7. Hayden recommends mounting the cooler directly to the A/C condenser by piercing the cooling array with the two zip ties. I was not comfortable with messing up the fins on the A/C condenser, and access to the back side of the condenser is difficult (to attach the zip-tie connecting disk). Instead, I mounted the new cooler to the center mounting bracket for the old cooler. (This required a little preparation: cutting and removing the old tubing, removing the rubber gaskets that protected the tubing, unrolling the tubing channels to make a large flat surface, drilling one extra 3/16 inch hole to accept a zip tie, cleaning off the rust and painting with a rust-proofing paint.)

8. I temporarily mounted the center bracket on the car, determined the desired mounting position for the new cooler, and measured the length of each of the two rubber hoses. (Allowed about 3/4 inch connection to each metal part.)

9. Cut the two hose pieces to length, connect first to the old tubes. (These are .400 inch OD tubes, and a tight fit on the supplied 11/32 inch ID hose. Put a little clean PS fluid on the tubes to push on more easily.)

10. Put all four hose clamps on the hoses, loose for now. Again with a little PS fluid as lubricant, attached the two hoses to the new cooler. Position and tighten all four hose clamps. (Did not over-tighten, just enough to make the outside of the clamp about even with the hose diameter.)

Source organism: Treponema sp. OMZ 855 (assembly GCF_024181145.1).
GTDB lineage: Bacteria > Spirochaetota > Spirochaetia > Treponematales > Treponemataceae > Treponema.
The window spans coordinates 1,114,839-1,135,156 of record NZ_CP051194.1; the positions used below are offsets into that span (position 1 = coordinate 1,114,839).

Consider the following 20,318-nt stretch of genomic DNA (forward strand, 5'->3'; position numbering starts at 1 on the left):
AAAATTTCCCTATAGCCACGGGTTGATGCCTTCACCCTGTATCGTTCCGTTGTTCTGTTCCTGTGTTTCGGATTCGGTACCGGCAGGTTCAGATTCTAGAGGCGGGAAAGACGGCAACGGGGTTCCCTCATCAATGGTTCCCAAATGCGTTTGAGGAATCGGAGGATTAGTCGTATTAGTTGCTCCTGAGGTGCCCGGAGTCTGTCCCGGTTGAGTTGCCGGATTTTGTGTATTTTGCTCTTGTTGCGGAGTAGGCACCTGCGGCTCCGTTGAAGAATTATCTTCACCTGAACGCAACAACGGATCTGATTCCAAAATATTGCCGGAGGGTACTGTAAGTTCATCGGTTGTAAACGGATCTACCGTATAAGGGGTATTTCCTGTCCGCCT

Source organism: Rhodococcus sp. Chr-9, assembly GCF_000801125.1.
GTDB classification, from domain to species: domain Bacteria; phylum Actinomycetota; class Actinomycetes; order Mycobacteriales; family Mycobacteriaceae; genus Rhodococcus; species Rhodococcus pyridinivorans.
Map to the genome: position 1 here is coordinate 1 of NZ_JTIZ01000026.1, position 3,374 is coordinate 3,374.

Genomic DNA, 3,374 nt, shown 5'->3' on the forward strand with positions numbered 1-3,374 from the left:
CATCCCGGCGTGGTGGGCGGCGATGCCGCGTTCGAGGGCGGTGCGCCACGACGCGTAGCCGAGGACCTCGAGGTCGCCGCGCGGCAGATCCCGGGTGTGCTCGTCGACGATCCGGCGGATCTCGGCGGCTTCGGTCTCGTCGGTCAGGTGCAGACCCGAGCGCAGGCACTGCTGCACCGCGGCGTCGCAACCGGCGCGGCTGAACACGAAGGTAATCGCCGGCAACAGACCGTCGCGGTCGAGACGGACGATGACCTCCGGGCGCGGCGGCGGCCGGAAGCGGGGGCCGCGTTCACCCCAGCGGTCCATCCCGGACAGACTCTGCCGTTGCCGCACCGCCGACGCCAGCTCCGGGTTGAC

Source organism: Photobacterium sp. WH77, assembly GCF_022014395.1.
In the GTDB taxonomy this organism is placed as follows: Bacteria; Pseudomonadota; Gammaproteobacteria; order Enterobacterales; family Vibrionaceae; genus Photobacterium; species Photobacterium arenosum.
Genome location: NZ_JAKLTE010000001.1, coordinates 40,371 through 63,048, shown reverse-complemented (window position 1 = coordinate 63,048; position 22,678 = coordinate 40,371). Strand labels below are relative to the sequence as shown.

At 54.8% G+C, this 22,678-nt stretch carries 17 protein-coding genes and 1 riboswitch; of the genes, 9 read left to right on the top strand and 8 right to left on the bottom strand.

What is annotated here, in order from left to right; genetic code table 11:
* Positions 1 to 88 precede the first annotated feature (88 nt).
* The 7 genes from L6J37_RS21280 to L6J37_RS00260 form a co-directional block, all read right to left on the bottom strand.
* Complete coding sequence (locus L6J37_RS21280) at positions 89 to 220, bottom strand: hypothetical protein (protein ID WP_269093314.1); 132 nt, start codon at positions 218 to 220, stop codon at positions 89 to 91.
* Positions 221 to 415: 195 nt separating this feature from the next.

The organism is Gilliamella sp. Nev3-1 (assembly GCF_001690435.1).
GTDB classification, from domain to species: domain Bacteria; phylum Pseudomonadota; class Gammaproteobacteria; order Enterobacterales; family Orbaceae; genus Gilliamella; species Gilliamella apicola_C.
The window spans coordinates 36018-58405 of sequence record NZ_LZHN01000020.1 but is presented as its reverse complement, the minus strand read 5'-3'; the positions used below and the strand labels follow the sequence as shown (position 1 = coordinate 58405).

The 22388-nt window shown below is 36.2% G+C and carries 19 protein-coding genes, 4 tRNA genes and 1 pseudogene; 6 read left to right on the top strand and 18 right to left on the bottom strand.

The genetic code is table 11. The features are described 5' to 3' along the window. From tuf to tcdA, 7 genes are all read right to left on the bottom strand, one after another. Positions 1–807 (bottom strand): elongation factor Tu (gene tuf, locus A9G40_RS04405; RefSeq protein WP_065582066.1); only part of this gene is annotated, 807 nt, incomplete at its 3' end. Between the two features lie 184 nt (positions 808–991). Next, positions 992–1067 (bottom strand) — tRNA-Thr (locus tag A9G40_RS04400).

11. Removed the center bracket from the car. Using the two zip ties with disks, mounted the new cooler to the center bracket. This required threading each zip tie through the cooler fins, through the foam mounting pad, through a hole in the bracket, and finally through the disk. Snugged up the disk against the back of the bracket. Mounted the center bracket back on the car and tightened the existing bolt.

12. Things were lined up pretty good and stable at this point. In my case, I added a regular zip tie to hold the two hoses together near the right front corner of the A/C cooler. There is at least one inch clearance from the hoses to any metal corners that might cause damage.

13. Added new PS fluid to the reservoir to the top line. Started the engine and ran for 10 seconds to suck in the new fluid. Added fluid again. Repeated two or three times until the fluid level did not drop with the engine running. In my case, one 12 oz bottle was needed to refill the system. Bled the air from the PS system by turning the wheel back and forth 10 or 12 times, until there were no bubbles in the reservoir. (You may want to read up on bleeding the system -- it should be easy to turn the wheels, either by jacking the car or by placing low-friction material under the tires. Also, do not force the steering against the right/left stops for more than a second or two.)

14. Let the engine idle for a while, checked for leaks and noises.

15. Replaced the bumper cover assembly, reversing procedure above. (It may be necessary to re-tape the soft plastic trim strip. I used 3M 03609 Molding Tape.)